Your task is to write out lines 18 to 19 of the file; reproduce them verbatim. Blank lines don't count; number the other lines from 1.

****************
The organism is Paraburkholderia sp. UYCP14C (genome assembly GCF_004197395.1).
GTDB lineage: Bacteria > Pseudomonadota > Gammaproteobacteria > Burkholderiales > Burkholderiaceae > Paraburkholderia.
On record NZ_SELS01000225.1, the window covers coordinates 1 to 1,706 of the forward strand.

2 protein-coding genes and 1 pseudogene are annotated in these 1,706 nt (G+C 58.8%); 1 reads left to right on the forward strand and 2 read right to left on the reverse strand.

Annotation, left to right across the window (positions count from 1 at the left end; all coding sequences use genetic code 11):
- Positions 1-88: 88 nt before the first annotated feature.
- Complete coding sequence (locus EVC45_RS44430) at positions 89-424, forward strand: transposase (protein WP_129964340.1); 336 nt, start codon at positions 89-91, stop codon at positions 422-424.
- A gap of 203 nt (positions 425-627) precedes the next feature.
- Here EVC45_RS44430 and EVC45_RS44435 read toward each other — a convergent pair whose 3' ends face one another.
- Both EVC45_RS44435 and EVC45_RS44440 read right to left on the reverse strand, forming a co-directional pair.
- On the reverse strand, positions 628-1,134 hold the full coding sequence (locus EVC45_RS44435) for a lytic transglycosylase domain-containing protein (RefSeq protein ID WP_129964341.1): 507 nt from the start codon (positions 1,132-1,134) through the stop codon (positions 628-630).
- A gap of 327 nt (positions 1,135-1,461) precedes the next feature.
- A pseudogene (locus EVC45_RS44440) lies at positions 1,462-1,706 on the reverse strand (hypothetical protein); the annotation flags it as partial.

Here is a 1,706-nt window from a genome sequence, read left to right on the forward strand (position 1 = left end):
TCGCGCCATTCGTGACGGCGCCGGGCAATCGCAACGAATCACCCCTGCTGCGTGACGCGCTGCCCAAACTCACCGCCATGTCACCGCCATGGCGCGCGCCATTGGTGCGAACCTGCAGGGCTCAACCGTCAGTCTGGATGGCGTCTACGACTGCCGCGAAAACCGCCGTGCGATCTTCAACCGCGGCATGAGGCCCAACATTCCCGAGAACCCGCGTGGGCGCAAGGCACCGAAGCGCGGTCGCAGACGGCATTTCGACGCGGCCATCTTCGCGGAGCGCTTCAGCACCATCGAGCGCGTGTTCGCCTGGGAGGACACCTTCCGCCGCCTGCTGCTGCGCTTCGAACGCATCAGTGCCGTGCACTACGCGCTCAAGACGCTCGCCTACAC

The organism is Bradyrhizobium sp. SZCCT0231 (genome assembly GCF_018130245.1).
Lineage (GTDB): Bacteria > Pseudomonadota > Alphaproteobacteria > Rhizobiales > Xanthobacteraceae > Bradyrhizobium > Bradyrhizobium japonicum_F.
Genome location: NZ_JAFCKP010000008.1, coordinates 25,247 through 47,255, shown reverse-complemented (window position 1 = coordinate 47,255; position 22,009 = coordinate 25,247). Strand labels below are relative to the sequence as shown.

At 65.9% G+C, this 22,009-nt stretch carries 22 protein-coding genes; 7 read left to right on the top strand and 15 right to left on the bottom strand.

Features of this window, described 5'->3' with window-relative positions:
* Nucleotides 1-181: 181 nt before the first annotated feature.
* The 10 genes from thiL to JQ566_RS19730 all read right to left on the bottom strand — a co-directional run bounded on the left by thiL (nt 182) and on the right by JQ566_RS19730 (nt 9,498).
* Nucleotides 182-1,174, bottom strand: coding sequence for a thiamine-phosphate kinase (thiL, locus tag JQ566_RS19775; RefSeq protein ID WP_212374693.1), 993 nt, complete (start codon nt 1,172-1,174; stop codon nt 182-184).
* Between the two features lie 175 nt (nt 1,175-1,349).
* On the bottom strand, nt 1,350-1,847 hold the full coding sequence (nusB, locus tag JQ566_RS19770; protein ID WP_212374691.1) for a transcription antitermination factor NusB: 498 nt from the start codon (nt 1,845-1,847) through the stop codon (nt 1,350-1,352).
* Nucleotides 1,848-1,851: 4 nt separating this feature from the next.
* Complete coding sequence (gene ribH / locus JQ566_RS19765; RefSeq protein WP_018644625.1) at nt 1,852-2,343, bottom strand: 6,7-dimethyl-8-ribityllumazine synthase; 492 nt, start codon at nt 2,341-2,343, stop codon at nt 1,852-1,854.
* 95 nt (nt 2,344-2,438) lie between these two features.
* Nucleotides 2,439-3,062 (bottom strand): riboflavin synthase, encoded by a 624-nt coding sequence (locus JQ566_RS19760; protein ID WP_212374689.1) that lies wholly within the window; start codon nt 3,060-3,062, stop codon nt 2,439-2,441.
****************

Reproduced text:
Genome location: NZ_JAFCKP010000008.1, coordinates 25,247 through 47,255, shown reverse-complemented (window position 1 = coordinate 47,255; position 22,009 = coordinate 25,247). Strand labels below are relative to the sequence as shown.

At 65.9% G+C, this 22,009-nt stretch carries 22 protein-coding genes; 7 read left to right on the top strand and 15 right to left on the bottom strand.